Undead flowers

Heroin is, after all, made from ground-up dead poppy flowers. Morphine, from which heroin (diacetylmorphine) is derived, is processed from “poppy straw,” the dried seed pods and stems of the opium poppy (Papaver somniferum).

Opium has been collected from the latex of unripe seed pods and used medicinal since the Neolithic Period, but morphine was not isolated from the plant until 1803 in Germany. It did not become widely used in medicine until 1853, when the hypodermic needle was invented.

Heroin was synthesized from morphine in 1874 in a London hospital, but was rediscovered independently in 1897 in the laboratories of the Bayer pharmaceutical company in Germany.

Bayer marketed it as a non-addictive cough suppressant and pain killer until 1910, when it was realized that heroin quickly metabolized into morphine, and was therefore essentially a quicker acting version of morphine and one-and-a-half to two times as powerful. (Not to mention very addictive.)

Latex from scored pod
Latex from scored pod

The opium poppies that enter the heroin trade are historically from Afghanistan and Pakistan, the Golden Triangle region of Burma, Thailand and southern China, and the Sinaloa province of Mexico. The ascension of the Taliban in Afghanistan famously suppressed the production of opium poppies in that country. Production had increased during the Soviet-Afghan war of the 1980s, when the US-backed mujaheddin entered the trade in order to raise money for their cause.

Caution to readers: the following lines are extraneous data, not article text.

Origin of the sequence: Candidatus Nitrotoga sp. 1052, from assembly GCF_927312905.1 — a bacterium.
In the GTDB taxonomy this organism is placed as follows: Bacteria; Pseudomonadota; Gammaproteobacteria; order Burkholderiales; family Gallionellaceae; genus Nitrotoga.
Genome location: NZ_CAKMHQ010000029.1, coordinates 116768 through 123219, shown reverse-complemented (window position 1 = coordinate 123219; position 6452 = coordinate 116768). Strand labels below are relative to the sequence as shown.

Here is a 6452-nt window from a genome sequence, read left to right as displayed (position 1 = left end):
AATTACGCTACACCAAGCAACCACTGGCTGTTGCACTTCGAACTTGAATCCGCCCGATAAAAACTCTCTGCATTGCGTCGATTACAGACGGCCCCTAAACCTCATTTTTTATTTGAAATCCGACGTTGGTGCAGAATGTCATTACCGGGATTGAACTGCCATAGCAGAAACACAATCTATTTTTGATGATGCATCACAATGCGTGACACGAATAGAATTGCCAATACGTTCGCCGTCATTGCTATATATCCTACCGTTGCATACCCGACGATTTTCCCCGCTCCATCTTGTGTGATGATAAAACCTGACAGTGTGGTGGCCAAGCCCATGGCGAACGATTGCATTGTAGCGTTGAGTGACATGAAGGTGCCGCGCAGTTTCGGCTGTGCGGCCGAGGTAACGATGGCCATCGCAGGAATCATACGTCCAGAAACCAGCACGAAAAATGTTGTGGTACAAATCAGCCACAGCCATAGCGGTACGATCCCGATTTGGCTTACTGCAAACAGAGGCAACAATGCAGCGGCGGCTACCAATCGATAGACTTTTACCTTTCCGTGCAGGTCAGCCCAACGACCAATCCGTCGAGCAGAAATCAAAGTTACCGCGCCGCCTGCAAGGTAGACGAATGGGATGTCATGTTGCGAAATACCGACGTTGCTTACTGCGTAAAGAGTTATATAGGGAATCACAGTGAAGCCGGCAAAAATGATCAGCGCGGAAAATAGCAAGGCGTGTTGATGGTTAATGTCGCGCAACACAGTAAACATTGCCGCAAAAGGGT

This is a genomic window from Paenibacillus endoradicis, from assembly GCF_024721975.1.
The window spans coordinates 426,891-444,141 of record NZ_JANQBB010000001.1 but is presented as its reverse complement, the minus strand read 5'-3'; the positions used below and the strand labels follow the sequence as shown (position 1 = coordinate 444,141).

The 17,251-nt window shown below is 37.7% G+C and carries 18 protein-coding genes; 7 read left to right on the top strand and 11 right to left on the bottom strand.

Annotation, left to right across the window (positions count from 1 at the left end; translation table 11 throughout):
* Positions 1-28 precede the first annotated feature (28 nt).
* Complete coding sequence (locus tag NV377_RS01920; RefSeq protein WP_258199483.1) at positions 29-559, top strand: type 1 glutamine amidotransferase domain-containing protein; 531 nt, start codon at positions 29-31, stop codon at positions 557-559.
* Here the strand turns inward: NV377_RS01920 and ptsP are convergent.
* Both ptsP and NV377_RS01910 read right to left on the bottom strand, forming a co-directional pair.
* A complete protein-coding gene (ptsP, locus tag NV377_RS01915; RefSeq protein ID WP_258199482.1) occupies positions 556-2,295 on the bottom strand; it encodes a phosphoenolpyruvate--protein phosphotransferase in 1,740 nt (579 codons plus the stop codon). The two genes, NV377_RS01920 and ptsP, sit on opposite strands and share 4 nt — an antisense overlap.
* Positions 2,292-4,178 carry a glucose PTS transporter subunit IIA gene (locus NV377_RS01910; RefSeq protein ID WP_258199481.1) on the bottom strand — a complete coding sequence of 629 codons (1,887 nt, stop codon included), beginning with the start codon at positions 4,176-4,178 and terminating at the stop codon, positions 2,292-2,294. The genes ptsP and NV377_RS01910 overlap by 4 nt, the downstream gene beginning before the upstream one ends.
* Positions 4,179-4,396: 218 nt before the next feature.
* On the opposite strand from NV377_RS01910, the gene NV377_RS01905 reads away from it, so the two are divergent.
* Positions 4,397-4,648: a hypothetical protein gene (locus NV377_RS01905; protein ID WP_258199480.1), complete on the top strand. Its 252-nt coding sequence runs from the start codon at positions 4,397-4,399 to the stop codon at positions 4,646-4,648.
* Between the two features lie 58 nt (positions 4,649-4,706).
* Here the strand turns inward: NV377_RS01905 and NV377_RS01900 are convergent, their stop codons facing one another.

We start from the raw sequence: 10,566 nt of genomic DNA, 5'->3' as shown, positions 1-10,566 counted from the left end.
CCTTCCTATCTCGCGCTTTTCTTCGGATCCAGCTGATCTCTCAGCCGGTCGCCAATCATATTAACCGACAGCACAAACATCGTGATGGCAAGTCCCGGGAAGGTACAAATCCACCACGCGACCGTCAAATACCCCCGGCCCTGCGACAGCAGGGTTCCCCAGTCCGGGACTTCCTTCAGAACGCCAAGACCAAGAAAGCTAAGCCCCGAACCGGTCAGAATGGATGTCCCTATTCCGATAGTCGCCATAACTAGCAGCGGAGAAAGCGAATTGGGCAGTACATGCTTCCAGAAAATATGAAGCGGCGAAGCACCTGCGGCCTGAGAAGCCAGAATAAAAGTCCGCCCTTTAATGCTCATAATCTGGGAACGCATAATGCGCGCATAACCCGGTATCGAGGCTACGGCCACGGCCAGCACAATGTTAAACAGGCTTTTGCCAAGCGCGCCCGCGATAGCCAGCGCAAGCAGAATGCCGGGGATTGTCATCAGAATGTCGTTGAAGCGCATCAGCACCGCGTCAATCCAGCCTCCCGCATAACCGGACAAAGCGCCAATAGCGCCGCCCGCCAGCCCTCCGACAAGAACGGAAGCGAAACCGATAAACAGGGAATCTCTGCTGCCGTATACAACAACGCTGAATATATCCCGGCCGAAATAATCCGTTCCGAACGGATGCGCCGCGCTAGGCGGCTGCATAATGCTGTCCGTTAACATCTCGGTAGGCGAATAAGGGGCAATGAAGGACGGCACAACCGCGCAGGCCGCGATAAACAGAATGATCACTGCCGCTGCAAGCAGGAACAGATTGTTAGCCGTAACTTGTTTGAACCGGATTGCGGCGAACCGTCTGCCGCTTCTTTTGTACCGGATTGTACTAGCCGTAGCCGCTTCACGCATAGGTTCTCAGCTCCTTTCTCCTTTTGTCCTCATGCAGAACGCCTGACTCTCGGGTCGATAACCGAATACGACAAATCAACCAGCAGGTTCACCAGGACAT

The sternly fundamentalist Taliban initially encouraged poppy production because they believed that its products were consumed by Westerners, but not Muslims. In 2000 they reversed their policy and nearly eliminated poppy production within a year. After the 2001 expulsion of the Taliban by the US and Northern Alliance forces, poppy production resumed and Afghanistan once again is the source of the vast majority of the world’s opium supply.

While back in the 1970s, when the Rolling Stones were glamorizing (in their backhanded way of glorifying debasement) heroin use, the purity of the drug was less than it is today. Therefore most users took it intravenously to get the full effect. More recently greater purities are available, making possible significant effects via snorting the drug. Recreational users who believe they might avoid the dangers of the drug in this way, find they are sadly mistaken.

Send me dead flowers by the US mail
Say it with dead flowers at my wedding
And I won’t forget to put roses on your grave
No, I won’t forget to put roses on your grave”